The market for range cookers is hotting up thanks to a renewed taste for classic kitchens.
In the days when the sole purpose of a kitchen was the preparation of food, slovenly cooks could create the culinary equivalent of Tracey Emin’s bed and their guests would be none the wiser. However, now that kitchens are the vortex of most houses and on show to the world, there’s an incentive to make spaces that don’t only function well, but look pretty hot, too.
Since the 1970s, a popular approach to appliances was to design them out of existence, creating Minimalist ovens, wafer-thin induction hobs and fridges that masqueraded as cabinetry. Most had more bells and whistles than you ever knew you needed and the result was kitchens that had all the charm of a laboratory. Recently, however, all that has changed as people have set out to design kitchens with greater character: now, appliances are out, proud and infinitely more charming than their Modernist incarnations.
Cooks have always been defined by their choice of gadget (robust-looking industrial-style stoves for wannabe Jamie Olivers, 1950s-style fridges for nostalgics, hi-tech wizardry for gastronomic geeks) and the more public nature of the kitchen means that these are increasingly seen as an opportunity for self-expression, not least the choice of cooker.
In the range market, it’s easy to be won over by their histories and associations. For example, Florence Nightingale was so passionate about Esse stoves that she had them installed in her hospital in Balaclava. Inhabitants of the Cotswolds warm to the fact that they have their own homegrown range: the Everhot is made at Coaley Mill, Dursley, near where it was invented 40 years ago by the owner of a 13th-century mill that now serves as the company’s showroom.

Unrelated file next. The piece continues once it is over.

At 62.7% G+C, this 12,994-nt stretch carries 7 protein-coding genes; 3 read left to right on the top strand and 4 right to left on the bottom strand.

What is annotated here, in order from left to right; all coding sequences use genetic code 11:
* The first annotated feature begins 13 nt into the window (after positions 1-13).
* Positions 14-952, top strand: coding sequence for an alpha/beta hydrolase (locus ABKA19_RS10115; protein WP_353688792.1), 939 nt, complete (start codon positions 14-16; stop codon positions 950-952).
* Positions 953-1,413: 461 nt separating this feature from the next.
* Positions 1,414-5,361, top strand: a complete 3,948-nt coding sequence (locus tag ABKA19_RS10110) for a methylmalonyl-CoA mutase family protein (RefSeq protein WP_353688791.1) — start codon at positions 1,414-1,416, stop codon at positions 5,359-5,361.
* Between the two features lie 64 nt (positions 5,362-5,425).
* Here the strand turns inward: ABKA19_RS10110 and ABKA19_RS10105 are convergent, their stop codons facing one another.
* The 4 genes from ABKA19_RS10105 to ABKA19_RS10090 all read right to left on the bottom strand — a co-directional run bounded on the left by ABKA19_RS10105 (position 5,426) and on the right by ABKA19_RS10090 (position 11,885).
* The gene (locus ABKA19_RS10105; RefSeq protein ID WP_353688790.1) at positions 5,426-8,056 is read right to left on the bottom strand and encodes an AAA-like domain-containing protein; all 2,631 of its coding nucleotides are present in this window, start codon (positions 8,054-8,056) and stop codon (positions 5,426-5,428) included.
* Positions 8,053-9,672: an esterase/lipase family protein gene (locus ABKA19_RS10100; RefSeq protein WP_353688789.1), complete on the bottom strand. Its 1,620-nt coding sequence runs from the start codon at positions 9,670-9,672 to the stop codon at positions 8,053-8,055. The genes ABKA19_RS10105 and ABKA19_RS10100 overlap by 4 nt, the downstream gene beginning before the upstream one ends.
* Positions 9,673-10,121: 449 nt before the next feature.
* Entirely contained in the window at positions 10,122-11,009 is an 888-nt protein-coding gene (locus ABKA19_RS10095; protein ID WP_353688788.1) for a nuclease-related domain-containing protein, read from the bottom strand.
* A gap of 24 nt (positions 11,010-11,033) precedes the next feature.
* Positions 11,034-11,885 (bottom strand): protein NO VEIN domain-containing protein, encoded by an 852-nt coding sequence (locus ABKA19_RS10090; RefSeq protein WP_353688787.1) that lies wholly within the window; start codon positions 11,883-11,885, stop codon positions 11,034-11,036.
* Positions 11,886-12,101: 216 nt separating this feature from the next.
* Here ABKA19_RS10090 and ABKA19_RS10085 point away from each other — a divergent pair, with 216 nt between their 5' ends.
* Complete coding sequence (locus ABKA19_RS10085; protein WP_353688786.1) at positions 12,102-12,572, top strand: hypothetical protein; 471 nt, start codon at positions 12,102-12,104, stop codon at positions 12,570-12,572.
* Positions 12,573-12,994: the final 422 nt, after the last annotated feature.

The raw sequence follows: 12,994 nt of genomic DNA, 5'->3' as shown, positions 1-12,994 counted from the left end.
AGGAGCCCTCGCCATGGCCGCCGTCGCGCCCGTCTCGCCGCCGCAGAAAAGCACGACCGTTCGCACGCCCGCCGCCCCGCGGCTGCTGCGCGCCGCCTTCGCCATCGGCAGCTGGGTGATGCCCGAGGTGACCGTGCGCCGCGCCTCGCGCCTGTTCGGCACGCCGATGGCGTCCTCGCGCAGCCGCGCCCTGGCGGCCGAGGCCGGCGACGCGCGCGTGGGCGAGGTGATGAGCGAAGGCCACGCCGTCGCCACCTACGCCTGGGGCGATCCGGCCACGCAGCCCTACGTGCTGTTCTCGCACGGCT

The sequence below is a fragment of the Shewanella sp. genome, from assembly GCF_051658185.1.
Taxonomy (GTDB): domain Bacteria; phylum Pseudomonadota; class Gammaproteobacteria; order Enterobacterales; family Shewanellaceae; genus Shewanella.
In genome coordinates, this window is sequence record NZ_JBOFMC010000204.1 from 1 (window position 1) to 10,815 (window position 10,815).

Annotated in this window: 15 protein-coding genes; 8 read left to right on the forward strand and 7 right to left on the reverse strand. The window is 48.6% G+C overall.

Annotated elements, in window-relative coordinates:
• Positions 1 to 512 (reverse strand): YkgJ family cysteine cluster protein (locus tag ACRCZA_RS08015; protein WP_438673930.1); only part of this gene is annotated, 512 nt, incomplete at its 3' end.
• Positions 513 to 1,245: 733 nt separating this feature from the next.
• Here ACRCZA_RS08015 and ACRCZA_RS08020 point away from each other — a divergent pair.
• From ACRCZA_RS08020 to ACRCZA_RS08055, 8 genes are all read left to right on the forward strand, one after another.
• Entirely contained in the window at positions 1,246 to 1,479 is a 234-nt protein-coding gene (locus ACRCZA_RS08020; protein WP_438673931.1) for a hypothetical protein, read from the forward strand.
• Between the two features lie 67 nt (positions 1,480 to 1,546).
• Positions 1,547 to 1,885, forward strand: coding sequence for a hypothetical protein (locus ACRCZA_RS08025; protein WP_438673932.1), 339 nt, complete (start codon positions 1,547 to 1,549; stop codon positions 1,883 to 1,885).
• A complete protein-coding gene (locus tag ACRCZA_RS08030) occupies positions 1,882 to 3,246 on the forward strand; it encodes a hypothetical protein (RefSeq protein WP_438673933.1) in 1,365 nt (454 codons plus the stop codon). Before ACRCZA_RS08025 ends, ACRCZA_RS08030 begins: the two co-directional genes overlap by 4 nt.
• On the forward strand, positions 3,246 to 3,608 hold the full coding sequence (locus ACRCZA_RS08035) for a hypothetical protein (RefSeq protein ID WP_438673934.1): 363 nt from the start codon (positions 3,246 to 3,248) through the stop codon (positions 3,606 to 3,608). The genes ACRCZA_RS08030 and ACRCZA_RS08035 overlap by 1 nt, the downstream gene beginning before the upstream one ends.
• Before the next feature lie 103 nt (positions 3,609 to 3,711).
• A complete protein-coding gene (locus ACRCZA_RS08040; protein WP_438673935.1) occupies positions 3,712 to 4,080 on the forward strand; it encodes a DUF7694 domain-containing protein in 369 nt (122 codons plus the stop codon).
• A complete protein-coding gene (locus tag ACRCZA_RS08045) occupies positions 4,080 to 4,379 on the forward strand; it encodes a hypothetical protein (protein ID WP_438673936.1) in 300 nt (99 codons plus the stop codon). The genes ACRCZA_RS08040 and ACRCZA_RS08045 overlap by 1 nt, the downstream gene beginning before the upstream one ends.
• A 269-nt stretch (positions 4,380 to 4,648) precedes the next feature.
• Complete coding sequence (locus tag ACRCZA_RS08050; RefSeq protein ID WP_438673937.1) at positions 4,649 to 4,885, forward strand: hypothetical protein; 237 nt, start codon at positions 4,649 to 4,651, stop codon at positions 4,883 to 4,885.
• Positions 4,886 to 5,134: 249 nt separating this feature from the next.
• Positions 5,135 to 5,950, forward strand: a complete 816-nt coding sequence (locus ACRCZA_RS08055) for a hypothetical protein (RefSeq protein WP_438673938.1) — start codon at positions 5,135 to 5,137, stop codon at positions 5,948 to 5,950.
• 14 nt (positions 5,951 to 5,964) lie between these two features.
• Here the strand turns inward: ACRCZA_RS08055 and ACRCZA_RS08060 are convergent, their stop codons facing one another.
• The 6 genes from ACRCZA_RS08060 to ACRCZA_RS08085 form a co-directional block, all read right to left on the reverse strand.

A recent arrival from further afield is Officine Gullo, the Florentine manufacturer that creates custom-made visions in burnished brass and copper that are catching the eye of a number of starry customers.
Much of the appeal of these robust-looking stoves is the manner in which they combine the beauty and functionality of a Land Rover Defender or a 1950s Ferguson, rather than resembling the product of the deadening hand of a designer whose aim is to distil every element to a few clean lines.
After a decade or two of flirting with Modernist kitchens, cooks find these ranges move with the ages. ‘People are increasingly looking at aesthetics in tandem with functionality,’ says Laura James of Aga.
‘Greater functionality means people can not only invest in a cooker that’s built to last, but one that will keep evolving to meet a family’s ever-changing needs.’
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